BRAUN: The Forgotten War “on its 70th anniversary


Most Canadians know that Ypres and Dunkirk are places where the most important battles took place.

Kapyong? Not really.

The 70th anniversary of the Korean War – sometimes called the “Forgotten War” is this week.

The war started on June 25, 1950, when the 75,000 North Korean troops marched across the 38th parallel in South Korea.

The country was divided at the end of World War II, the Soviets occupied the north, and the Americans took control of the south.

Within a few years, the north and the south, each had its own government and, like the developed Cold War, it is obvious that a unified Korea would be difficult to reach.

By the time that North Korean troops invaded South Korea in 1950, Soviet aggression and the spread of communism were seen as serious threats. The United Nations recommended military intervention and 21 member nations of the UN, including Canada, stepped up.

What followed was a counterattack by UN forces, under General Douglas MacArthur, who fought the North Koreans back across the 38th parallel in the fall.

The allies were so successful – capturing Pyongyang and pushing north of the Yalu River – that Communist China entered the war.

Chinese troops pushed far south. UN forces repelled. Seoul has changed hands four times, as the back-and-forth continues, and in July 1951 peace talks began. The war degenerated into a kind of dead end until the armistice was signed in 1953.

When it was all over, the country was divided. And it remains so.

Canadian troops stand out, particularly at the Battle of Kapyong, when 700 of them took place outside 5,000 Chinese soldiers for two days. Some 27,000 Canadians served, with 516 dead and 1,200 injured.

“If you were 21 or 22 in 1950, you grew up seeing veterans come back from WWII, greeted as heroes,” said Anthony Wilson-Smith, president of the Historica Canada Institute. “No one spoke afterwards of the horrors of battle, or on PTSD. And these young men have been looking to make the same contribution.

“But there has never been the same appreciation for their sacrifice. They had the same will to put their lives on the line for their country, but they never had the same respect. ”

Wilson-Smith is involved with The Memory Project, a speaker bureau volunteer who organizes for veterans to share their stories in schools and community events across Canada.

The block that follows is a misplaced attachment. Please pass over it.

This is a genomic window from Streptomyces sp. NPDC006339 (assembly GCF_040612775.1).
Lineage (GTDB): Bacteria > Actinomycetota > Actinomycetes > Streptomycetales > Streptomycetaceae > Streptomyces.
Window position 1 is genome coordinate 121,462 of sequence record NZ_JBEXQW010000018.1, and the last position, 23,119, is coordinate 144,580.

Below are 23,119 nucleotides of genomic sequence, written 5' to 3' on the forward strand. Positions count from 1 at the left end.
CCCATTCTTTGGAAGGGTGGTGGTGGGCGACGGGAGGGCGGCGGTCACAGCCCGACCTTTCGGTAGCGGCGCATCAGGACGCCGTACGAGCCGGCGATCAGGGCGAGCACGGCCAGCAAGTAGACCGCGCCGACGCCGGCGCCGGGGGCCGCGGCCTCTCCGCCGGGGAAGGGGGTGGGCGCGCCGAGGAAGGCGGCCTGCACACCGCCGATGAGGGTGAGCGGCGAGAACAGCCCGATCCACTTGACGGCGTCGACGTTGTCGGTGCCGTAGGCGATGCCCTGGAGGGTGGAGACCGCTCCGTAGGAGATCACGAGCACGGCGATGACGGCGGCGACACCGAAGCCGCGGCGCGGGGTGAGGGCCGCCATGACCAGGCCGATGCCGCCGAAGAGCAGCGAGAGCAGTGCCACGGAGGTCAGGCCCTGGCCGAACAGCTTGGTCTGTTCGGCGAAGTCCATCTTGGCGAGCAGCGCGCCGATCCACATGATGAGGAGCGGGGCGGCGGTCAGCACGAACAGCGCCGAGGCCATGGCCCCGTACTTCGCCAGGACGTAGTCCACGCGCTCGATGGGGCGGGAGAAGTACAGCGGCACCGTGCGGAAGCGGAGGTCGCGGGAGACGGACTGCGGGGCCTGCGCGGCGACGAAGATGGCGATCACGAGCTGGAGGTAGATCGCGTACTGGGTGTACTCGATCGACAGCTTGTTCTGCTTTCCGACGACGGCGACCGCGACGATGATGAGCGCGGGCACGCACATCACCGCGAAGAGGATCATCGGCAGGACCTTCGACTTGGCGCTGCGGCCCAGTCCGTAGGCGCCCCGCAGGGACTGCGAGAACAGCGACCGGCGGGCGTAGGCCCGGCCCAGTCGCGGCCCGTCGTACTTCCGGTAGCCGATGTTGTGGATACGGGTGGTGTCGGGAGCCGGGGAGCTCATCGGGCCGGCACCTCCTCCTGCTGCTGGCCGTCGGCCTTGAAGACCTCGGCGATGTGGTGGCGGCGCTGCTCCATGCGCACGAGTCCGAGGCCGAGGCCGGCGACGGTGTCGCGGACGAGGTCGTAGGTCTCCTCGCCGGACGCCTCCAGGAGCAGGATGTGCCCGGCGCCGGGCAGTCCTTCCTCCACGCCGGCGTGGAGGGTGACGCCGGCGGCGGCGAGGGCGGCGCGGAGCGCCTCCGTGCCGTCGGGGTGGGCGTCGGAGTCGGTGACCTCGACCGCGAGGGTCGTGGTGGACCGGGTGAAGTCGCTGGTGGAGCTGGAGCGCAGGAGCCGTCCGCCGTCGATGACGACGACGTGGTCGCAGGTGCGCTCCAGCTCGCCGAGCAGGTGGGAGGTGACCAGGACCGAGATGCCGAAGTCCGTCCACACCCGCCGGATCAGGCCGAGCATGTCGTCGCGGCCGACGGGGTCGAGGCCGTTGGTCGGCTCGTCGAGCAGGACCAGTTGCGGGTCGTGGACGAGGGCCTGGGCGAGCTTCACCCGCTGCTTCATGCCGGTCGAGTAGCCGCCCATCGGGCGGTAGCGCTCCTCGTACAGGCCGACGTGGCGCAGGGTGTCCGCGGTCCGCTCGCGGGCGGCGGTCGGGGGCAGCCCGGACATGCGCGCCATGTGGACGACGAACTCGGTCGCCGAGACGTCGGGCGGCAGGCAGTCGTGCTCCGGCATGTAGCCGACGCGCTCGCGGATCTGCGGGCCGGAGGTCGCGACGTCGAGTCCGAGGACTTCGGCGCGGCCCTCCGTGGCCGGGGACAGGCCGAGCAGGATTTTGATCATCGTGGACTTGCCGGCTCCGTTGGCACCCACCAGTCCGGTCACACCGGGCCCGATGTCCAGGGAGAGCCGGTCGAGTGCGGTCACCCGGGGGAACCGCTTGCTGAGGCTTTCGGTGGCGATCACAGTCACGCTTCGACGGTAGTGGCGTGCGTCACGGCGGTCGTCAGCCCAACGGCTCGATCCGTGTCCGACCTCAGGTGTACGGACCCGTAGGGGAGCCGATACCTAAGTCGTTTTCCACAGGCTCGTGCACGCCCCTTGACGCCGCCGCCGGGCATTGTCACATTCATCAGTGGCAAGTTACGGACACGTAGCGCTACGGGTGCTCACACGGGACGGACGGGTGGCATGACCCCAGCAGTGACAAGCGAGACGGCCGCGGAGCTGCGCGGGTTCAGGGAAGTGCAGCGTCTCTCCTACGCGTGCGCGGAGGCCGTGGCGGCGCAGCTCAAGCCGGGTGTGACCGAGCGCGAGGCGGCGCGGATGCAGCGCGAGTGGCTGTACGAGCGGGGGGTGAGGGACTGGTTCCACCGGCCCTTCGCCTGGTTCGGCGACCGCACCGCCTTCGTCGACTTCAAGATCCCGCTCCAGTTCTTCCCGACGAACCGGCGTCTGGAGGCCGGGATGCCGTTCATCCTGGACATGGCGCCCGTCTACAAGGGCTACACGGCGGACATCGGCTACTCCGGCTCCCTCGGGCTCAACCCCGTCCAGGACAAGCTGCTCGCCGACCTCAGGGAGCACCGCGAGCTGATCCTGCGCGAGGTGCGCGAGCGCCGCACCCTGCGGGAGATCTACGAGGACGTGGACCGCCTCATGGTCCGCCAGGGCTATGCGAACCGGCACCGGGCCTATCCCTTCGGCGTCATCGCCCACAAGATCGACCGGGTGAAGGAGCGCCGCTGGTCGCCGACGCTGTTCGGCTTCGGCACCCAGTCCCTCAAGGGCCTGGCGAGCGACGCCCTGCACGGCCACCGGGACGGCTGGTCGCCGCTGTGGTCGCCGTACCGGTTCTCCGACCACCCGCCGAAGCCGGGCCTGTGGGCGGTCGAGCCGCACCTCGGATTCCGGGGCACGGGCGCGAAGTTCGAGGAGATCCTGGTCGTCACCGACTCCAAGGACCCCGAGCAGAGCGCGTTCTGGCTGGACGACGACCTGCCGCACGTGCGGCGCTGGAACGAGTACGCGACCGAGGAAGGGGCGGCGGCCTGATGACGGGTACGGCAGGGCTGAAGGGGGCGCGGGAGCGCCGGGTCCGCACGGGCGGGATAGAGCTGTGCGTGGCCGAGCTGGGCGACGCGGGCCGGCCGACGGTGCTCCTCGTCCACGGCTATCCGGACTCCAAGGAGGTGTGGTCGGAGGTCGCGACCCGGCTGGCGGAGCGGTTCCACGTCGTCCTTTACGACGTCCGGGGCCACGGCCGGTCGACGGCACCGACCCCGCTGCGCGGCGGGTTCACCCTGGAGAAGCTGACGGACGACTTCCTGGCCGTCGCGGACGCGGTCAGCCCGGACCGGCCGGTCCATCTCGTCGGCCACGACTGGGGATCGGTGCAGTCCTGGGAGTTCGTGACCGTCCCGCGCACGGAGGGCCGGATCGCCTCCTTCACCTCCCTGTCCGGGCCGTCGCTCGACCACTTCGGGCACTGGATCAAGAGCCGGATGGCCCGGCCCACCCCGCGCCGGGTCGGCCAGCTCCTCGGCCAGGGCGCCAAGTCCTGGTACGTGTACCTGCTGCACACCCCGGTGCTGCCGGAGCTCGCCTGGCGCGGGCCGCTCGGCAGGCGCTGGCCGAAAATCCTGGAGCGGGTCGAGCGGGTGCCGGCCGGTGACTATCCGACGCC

The Archive Memory Project is a treasure trove of veterans, stories, artifacts and interviews with veterinarians from the World Wars, the Korean War and Canada, peacekeeping missions.

“Only people who have taken part in a war can truly understand its horror,” Wilson-Smith said. “It is very important to know their stories. For all the big campaigns and strategies and battles, it’s the individual stories on the ground – what it was like for a soldier, what it was like to be there, the bullets flying, and the real luck to lose friends who are important. ”

According to Canadian military historian Dr. Eric McGeer, the Korean War has become an unpleasant reminder of WWII. People were tired of the war.

“After about 1951 it disappeared from the public consciousness,” he says.

And it is important that the Korean War was not transmitted to Russia and China and to become the third world war.

Said McGeer: “There was a lot of tension in the air. When MacArthur went beyond the 38th parallel and tried to unite the country, which brought the Chinese into it… Once nuclear weapons were on the scene, the fear that things would escalate sublimated conflict.

“Nevertheless, the death toll was 5 million, and many civilians. Seventy years later, we still have a dead end between the north and the south, a vestige of WWII and the Cold War that has not been resolved. “

McGeer takes a contemporary vision.

“We have a large Korean population in Canada, and we find that we have a common history between Canadians and those of Korea, ancestry,” he said. “The Canadians fought there with soldiers from Korea, the UK, India and Australia. A sense of friendship extends from this. We should talk about these stories.

“We need to recognize the bonds forged in these wars.”


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